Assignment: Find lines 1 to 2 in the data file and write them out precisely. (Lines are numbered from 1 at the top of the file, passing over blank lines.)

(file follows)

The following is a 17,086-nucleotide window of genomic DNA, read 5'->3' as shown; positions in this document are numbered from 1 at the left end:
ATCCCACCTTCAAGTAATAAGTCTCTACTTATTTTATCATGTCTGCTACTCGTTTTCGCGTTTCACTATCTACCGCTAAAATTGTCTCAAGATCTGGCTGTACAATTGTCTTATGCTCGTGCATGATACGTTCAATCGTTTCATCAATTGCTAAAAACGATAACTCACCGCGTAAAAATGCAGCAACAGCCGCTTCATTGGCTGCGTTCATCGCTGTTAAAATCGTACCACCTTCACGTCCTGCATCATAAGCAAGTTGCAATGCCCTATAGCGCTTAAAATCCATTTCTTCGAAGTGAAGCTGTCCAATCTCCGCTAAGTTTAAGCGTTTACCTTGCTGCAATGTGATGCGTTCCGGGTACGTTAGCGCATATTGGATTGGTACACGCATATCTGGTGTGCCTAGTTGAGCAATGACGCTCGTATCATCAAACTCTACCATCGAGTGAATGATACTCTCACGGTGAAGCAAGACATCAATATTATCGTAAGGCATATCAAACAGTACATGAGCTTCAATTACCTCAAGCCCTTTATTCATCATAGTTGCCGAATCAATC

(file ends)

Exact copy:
The following is a 17,086-nucleotide window of genomic DNA, read 5'->3' as shown; positions in this document are numbered from 1 at the left end:
ATCCCACCTTCAAGTAATAAGTCTCTACTTATTTTATCATGTCTGCTACTCGTTTTCGCGTTTCACTATCTACCGCTAAAATTGTCTCAAGATCTGGCTGTACAATTGTCTTATGCTCGTGCATGATACGTTCAATCGTTTCATCAATTGCTAAAAACGATAACTCACCGCGTAAAAATGCAGCAACAGCCGCTTCATTGGCTGCGTTCATCGCTGTTAAAATCGTACCACCTTCACGTCCTGCATCATAAGCAAGTTGCAATGCCCTATAGCGCTTAAAATCCATTTCTTCGAAGTGAAGCTGTCCAATCTCCGCTAAGTTTAAGCGTTTACCTTGCTGCAATGTGATGCGTTCCGGGTACGTTAGCGCATATTGGATTGGTACACGCATATCTGGTGTGCCTAGTTGAGCAATGACGCTCGTATCATCAAACTCTACCATCGAGTGAATGATACTCTCACGGTGAAGCAAGACATCAATATTATCGTAAGGCATATCAAACAGTACATGAGCTTCAATTACCTCAAGCCCTTTATTCATCATAGTTGCCGAATCAATC